Laurel Farrer, the Founder and CEO of Distribute Consulting, has spent the last 16 years helping organizations understand and implement remote work models. She is also a prominent thought leader (and Forbes contributor) on the future of work and remote work.
Farrer began her experience with remote work models through her multiple operational roles within companies, taking workforces fully remote. After that, she started consulting independently before founding Distribute Consulting.
“It was incredibly eye-opening for me as an operations' manager to see our overhead costs go down while our productivity and employee retention went up,” explains Farrer. “Workplace flexibility is a bridge to take us to fundamentally better ways of working. Work is something that we do, not somewhere we go.”
Laurel Farrer will be among the many workplace experts speaking at our The Hybrid Work Conference on October 3-5. Join us as we discuss the power of vibrant, flexible workplaces and how the best organizations are accounting for the human in hybrid.
1. Differentiating Hybrid Work from Remote Work
While hybrid and remote work are not the same, Farrer notes that “they are operated in the same way. In order for hybrid work to become successful and sustainable,” she says, “it can’t be remote versus hybrid work. When you focus just on location, that's what it becomes.”
Instead, says Farrer, you must operate as a fully distributed team with a location-agnostic philosophy. “You have to be completely virtual first,” she explains, “because that eliminates location as a factor in employee experience.”
2. Defining the Ongoing Role of the Office
We are always human beings who exist in a physical location, but being productive is not about needing to be in a certain place at a certain time. The question then becomes: how can we leverage certain places and certain times in order to optimize our productivity? Instead of being controlled by the location, we need to use location to our advantage.
Farrer believes that workplace flexibility requires us to ask “what types of tasks should we do in certain places in order to enhance results? If we have choice instead of control, how can we use that choice to our advantage? When should we go into the office and when should we work independently? How can we leverage different work environments to create different results?” That’s the conversation that needs to happen, at the individual, team, and organizational levels, and the office remains relevant to it.
3. Structuring Technology to Enable Flexible Work
Farrer strongly believes that “work from anywhere” has to be made scalable for the entire organization, not just for individuals who have access to enabling technologies or to the personal lifestyle (i.e., digital nomads) that makes it possible. “Technology has to be supportive of flexibility, but workflows, processes, and all company operations also need to become more digital,” she says.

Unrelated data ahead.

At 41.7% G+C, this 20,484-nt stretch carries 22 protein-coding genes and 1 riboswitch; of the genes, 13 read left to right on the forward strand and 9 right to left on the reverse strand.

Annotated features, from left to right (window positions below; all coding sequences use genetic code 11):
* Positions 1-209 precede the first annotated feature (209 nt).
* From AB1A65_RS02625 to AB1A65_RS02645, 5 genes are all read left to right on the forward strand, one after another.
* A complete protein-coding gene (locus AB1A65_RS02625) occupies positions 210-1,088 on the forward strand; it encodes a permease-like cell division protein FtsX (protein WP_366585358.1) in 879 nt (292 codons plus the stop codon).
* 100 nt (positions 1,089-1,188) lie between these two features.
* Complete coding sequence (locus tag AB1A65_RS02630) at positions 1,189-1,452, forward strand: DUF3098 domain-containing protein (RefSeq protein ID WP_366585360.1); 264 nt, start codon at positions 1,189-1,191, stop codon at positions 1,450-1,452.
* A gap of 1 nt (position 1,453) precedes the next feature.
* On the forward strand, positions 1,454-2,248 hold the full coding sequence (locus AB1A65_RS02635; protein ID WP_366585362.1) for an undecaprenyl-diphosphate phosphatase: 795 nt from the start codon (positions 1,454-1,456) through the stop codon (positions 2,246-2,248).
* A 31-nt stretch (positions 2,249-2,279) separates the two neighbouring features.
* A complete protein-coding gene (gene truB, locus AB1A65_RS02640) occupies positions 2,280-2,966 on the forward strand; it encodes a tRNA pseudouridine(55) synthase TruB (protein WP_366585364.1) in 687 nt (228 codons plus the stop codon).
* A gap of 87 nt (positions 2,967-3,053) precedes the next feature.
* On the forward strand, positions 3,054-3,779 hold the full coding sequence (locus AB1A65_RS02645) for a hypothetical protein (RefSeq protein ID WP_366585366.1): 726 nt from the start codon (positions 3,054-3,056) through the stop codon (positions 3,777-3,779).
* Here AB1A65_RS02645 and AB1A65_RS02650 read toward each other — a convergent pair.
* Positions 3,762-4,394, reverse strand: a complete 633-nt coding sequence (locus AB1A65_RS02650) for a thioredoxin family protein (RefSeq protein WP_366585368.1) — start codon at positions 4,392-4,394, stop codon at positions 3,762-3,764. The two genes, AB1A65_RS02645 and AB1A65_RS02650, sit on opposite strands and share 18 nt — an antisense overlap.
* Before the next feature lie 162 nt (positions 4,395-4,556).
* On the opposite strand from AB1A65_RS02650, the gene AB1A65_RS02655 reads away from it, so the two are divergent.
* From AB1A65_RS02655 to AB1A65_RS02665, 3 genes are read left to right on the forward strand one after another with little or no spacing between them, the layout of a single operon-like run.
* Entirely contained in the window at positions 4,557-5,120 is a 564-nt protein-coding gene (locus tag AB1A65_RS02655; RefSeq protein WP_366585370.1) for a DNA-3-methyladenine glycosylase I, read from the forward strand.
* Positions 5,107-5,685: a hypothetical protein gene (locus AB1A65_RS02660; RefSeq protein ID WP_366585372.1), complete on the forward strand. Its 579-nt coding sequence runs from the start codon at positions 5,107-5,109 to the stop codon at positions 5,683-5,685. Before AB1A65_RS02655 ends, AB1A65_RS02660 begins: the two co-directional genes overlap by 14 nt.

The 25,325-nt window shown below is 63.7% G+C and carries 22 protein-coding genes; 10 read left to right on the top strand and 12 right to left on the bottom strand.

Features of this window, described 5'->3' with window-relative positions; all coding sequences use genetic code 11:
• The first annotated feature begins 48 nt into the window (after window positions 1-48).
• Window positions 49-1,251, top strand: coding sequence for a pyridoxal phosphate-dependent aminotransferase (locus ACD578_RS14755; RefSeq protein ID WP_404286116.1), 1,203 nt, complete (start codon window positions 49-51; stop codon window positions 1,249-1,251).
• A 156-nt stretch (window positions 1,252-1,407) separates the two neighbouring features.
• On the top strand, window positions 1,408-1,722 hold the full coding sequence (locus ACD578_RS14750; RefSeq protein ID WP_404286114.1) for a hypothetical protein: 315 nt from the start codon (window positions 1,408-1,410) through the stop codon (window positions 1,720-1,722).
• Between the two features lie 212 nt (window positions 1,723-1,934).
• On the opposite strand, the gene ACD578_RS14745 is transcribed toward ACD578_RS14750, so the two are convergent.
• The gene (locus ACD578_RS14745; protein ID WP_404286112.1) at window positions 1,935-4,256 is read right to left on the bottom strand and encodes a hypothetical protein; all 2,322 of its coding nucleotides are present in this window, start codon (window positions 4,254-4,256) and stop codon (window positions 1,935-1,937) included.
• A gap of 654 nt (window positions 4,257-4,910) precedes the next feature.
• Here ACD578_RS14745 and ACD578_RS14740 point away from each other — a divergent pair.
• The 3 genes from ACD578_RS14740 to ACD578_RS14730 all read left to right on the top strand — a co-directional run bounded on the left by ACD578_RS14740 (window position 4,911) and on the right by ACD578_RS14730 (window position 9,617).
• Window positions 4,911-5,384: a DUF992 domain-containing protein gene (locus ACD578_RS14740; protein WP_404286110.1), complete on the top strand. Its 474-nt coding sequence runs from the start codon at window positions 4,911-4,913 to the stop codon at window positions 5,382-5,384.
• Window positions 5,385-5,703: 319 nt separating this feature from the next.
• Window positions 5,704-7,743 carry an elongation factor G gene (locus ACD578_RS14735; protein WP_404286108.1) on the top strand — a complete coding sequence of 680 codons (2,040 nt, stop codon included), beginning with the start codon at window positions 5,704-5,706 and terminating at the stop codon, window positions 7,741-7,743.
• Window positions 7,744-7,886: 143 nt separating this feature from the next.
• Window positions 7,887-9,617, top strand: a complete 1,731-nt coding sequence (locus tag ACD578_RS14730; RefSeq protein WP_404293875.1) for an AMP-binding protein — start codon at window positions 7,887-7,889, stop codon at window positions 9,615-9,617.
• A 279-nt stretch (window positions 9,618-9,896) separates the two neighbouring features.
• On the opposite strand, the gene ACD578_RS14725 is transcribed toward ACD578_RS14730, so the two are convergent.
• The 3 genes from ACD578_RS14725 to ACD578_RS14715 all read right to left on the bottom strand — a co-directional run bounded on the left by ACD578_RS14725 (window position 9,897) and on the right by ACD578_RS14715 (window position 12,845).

When organizations combine a digital infrastructure with mobile technology, location becomes irrelevant. “Work then becomes something we do, not somewhere we go, and we don't have to be in a centralized location to access the equipment, software, information, and people we need to be productive,” says Farrer. That digital infrastructure allows entire organizations to become location independent.
4. Challenging Assumptions about Work
People have been conditioned for generations to share time and location with coworkers. But when we transfer to a virtual environment, suddenly we're not sharing time and location. As Farrer explains it, “there can be a sense of panic, with people worrying about how to build culture, how to align objectives, how to share results and stay aligned without sharing time and location.”
People need to instead consider what can be shared outside of time and location that truly facilitates meaningful, sustainable connection. “That could be sharing emotions, sharing goals, sharing information, sharing activities and experiences,” says Farrer, “and that's what's going to build a solid foundation for the organization, regardless of where people are sitting.”
5. Phasing Out Proximity-Based Supervision
A supervisor walking around an office can’t see everything that’s happening. People might be getting their Amazon shopping done, but not their work. Supervision has been a problem for a while, because of the incompatibility of digital processes and physical supervision.
“It makes much more sense to monitor virtual work in a virtual environment,” says Farrer. “We have productivity measurement systems that allow us to do that more effectively, regardless of location. So instead of proximity-based control and supervision, management [of WFA] should be based more upon emotional intelligence, support, empathy, encouragement, and motivation.”
6. Considering Cost-Savings with Hybrid Work
Communicating the benefits of hybrid work for organizations is critical. We're not going to see transformative, scalable change unless businesses truly understand what's in it for them, in terms of improved productivity, talent acquisition and retention, as well as cost-savings.
“We have to highlight how companies can save between $11,000 and $20,000 per employee per year from converting from physical to virtual. We have to shift the conversation from personal benefits to professional and organizational benefits. WFA offers organizations incredible agility and resiliency, as well as talent attraction and retention.”
For more insights on the world of hybrid work, register for The Hybrid Work Conference today. We'll be bringing together thought leaders across the country to explore workplace strategies in the modern office. We can't wait to see you!